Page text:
The Stone

                   I

We dwelt in halls of porphyry
where crystal fountains flowed
among tall columns overlain
with ivory and gold.
Our raiment was all sendaline
and slashed with sarcenett,
and on our shoulders rested fine
bejewelled carcanets.
And jewelled were our drinking-horns
with many a costly gem,
and jewels were our women-folk
(yea, I remember them
of slender frame and stately mien
and finely-braided tress,
adept in song and poesy –
each word a soft caress).
And peace there was, and plenty,
and good throughout the realm.
And sword and lance lay idle,
and cast aside, the helm
that we had donned in years gone by
when on our skirts had hung
the fell hosts of the eastern lands
and many a deed was done,
when lads once clad in sendal
all slashed with sarcenett
had traded all such finery
for shield and basinet.
And peace was sweet and lasting.
The pastures teemed with kine,
the markets teemed with produce,
the grapes teemed on the vine.
Aye, peace there was, and plenty,
and many a month we spent
in idle play and gaiety
as seasons came and went.
Then spake that king, Menezdes,
that young and foolish youth,
that brave hearts must be banded
to seek the Stone of Truth.
‘For though all’s well about us,
yet must we seek for some
most marvellous and holy thing
or all that we have done
is naught’, quoth he, ‘and Holy Truth
is what men far and wide
have searched for through long centuries;
I would that it abide
with us. And sacred seven among us
will swear an oath this day
to band and search the utter earth
for Truth, so that it may
be brought in glory to our folk’.
And all the young and brave ones
flocked close about their king,
that they might number in the seven
to seek the Stone for him.

                   II

And many a year we roamed the world,
ah, many a weary year
and sought, and fought, and bled and died –
and never were we near
the Stone. But ever, when our hearts
were low, when hope seemed far
away, some deeper urge would speak
to us, to seek some star
that shone beyond the barren land
that stretched and stretched away
in chasms deep, and mountains steep,
in forest, lake, and bay.
Till, one day, in a city’s throng
stood out an ancient one
with hoary beard and eyes that blazed
as fierce as the sun.
They stared at me, those blazing eyes
and though his lips moved not,
I heard  ‘Seek ye the amaranth,
and the Land of Tenebros’.
Then others passed before that one –
of a sudden he was gone;
and nothing else before me
but the babbling, surging throng.
And sundered were my thoughts that day
and reeling in my head
and pondering too for many a year
on what that old one said.
But seasons came, and seasons went,
and I could not descry
a meaning in those silent words.
The years were passing by.
The first to fall was Jacomel
– he of the red-gold hair –
in the skirmish with the goblin-kind;
he took an arrow there
while urging us to speed away,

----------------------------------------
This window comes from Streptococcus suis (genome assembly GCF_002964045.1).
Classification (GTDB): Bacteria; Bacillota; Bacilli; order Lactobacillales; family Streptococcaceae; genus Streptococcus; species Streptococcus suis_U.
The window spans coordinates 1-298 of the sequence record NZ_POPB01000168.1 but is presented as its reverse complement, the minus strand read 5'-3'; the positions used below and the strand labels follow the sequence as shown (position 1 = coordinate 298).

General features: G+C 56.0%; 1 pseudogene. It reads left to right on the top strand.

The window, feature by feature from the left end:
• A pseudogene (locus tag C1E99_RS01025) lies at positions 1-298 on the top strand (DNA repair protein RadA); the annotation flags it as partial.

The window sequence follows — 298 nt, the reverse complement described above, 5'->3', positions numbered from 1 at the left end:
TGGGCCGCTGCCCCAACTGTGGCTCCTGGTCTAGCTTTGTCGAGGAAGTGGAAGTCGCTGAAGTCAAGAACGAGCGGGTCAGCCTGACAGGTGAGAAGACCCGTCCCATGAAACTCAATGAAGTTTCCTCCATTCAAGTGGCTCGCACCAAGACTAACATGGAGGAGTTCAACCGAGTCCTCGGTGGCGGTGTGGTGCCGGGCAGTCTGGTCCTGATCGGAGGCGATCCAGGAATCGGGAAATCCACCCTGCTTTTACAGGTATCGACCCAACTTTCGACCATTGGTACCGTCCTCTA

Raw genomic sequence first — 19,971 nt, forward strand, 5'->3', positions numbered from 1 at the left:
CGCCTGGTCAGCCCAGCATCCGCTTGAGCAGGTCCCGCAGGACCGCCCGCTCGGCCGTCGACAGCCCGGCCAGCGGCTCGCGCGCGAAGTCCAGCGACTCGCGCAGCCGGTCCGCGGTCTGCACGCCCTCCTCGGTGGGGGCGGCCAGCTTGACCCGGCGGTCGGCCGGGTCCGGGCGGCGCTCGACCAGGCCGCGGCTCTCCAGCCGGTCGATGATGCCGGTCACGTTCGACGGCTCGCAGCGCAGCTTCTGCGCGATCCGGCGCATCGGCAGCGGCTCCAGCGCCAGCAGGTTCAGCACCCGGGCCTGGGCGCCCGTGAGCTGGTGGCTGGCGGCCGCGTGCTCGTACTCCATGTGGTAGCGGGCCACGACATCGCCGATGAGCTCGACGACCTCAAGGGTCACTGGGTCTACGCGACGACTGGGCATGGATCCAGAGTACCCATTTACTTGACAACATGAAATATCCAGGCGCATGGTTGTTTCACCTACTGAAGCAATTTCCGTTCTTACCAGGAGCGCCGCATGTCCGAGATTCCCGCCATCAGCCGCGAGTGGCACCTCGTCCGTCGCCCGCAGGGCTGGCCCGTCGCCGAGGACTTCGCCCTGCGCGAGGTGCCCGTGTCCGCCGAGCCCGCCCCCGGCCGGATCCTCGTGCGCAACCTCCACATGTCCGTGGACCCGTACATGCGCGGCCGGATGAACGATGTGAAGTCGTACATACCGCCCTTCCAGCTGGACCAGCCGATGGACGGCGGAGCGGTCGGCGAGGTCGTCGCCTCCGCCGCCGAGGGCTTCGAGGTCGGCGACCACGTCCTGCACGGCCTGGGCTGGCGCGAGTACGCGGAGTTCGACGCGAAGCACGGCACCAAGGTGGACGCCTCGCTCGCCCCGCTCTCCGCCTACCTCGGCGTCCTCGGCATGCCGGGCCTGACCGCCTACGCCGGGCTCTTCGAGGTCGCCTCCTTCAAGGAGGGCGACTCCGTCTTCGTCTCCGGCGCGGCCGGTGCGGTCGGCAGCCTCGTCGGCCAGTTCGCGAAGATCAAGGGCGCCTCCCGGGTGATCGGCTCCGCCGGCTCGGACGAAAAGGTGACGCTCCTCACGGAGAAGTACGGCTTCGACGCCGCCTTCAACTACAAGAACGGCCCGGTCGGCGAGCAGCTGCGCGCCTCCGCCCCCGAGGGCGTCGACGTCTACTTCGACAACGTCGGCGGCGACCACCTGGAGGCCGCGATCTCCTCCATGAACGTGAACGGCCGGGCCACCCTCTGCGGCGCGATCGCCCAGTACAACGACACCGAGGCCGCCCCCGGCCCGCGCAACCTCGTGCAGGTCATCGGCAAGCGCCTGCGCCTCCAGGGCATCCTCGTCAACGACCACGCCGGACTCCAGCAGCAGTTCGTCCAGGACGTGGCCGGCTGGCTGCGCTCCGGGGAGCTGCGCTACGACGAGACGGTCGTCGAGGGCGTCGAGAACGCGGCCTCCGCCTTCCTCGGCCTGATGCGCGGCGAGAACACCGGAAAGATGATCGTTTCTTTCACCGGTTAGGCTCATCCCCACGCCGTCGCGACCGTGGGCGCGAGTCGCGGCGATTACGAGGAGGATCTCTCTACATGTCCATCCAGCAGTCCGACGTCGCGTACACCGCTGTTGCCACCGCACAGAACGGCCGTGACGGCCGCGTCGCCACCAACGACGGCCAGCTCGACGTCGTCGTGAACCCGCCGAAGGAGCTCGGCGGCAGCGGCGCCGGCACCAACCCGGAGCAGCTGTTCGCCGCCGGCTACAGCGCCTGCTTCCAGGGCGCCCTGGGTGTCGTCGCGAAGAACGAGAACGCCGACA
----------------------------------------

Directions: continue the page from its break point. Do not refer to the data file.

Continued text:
that he would guard the pass.
It pierced his good brave lion-heart,
and there he breathed his last.
Then Hellebrand was reft from us
when we crossed the raging flood  –
stout Hellebrand who saved us all
and spilled the dragon’s blood
when that fell beast had leapt on us
by the Haunted Mere’s side,
and stood his ground and cast the dart
that pierced the monster’s eye.
We searched the banks for many a mile
downstream from dawn to dusk,
but never found the doughty soul
the torrent tore from us.
And one black night when all was still
came the siren-succubi,
and prowled among us sleeping five
so surreptitiously
we heard them not until the die
was cast, and felt their flesh
– ah, poison warmth! – yet four of us
escaped their dread caress.
But they took our stalwart Mechos who,
for all his lusty ways,
sobbed piteously, a frightened babe,
as they carried him away.
Giradion and Corandes both
by pestilence were borne –
that, six and two-score winters since
we set out for the Stone.

                   III

Only young Yvein and I
still seek the elusive thing
as ordered by that foolish youth,
that young and thoughtless king.
We rest beneath a cedar’s shade
and Yvein, lying there,
has troubled eyes, and how his face
does match his whitened hair.
I think, now, Truth may not be found
this side of what we know;
but then I hark back to those years,
those many years ago,
and think – ‘twas with us all the time;
in friendship, and in peace,
and marking how our children grew,
and feeling love increase…

‘Yvein, do you remember girls
with finely-braided tresses,
who laughed and sung, read poetry –
their words were their caresses?
Yvein, do you remember lads
in raiment sendaline,
who joked and laughed in joyous years –
and all we might have been?
Yvein… don’t you curse that king
who bade us seven leave –
who broke that world, that joyous world,
and left us here to grieve?’
Then Yvein gripped my hand and said
in whispered, laboured breath
‘Ah, nay, old friend. He was my king.
It was a noble quest’.
Young Yvein’s face is peaceful now;
across his breast his hands
are clasped. His eyes are closed. He dreams,
I know, of far-off lands.
And spread out far around I see
an amaranthine plain;
and at its farthest edge I see
a darker shade again.
It is the Land of Tenebros,
and, o, that shade is deep.
And I that am Menezdes
will lay me down, and sleep.

From ‘Otherworld’

2 thoughts on “The Stone

  1. Another gripping story in flowing verse from this wonderful story-teller poet. I particularly love the choice of unusual adjectives, some of which I had to look up, and, oh, the ending!

    Liked by 1 person

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